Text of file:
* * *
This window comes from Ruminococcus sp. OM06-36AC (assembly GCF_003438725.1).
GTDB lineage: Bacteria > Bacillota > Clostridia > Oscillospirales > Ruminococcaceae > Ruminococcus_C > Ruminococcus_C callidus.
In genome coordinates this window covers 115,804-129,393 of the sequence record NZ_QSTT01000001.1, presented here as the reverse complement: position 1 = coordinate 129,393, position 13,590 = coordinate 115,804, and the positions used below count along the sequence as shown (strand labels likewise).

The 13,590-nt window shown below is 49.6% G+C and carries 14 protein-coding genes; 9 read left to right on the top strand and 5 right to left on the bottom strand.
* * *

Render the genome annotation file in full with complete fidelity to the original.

This window comes from Ruminococcus sp. OM06-36AC (assembly GCF_003438725.1).
GTDB lineage: Bacteria > Bacillota > Clostridia > Oscillospirales > Ruminococcaceae > Ruminococcus_C > Ruminococcus_C callidus.
In genome coordinates this window covers 115,804-129,393 of the sequence record NZ_QSTT01000001.1, presented here as the reverse complement: position 1 = coordinate 129,393, position 13,590 = coordinate 115,804, and the positions used below count along the sequence as shown (strand labels likewise).

The 13,590-nt window shown below is 49.6% G+C and carries 14 protein-coding genes; 9 read left to right on the top strand and 5 right to left on the bottom strand.